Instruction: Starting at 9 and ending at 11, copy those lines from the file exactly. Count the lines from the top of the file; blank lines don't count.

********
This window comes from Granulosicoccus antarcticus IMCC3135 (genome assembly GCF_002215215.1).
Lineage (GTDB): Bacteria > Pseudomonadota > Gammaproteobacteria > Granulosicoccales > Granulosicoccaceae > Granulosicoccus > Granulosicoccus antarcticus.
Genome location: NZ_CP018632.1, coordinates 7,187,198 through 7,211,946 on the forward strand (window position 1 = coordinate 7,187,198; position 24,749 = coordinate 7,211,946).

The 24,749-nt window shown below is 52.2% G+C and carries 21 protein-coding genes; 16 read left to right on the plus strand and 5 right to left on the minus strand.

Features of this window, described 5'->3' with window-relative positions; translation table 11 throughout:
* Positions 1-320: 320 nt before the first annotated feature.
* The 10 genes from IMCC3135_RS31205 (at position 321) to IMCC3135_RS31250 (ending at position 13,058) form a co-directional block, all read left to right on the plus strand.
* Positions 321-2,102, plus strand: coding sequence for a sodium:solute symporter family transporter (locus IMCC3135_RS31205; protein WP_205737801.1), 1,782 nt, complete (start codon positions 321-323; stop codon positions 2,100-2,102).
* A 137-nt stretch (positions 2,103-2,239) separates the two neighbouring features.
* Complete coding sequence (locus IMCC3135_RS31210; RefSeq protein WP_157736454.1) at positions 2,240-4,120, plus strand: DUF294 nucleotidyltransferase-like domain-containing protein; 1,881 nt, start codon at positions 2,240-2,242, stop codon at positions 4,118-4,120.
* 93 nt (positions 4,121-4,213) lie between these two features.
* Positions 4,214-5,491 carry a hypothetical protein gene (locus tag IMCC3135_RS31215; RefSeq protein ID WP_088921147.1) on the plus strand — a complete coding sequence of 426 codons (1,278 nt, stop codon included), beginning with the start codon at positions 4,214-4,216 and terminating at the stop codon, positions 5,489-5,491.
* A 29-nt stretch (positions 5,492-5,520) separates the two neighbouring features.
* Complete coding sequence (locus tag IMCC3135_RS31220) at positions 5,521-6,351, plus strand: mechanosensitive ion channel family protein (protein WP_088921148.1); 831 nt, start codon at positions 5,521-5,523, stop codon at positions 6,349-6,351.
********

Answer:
* A 137-nt stretch (positions 2,103-2,239) separates the two neighbouring features.
* Complete coding sequence (locus IMCC3135_RS31210; RefSeq protein WP_157736454.1) at positions 2,240-4,120, plus strand: DUF294 nucleotidyltransferase-like domain-containing protein; 1,881 nt, start codon at positions 2,240-2,242, stop codon at positions 4,118-4,120.
* 93 nt (positions 4,121-4,213) lie between these two features.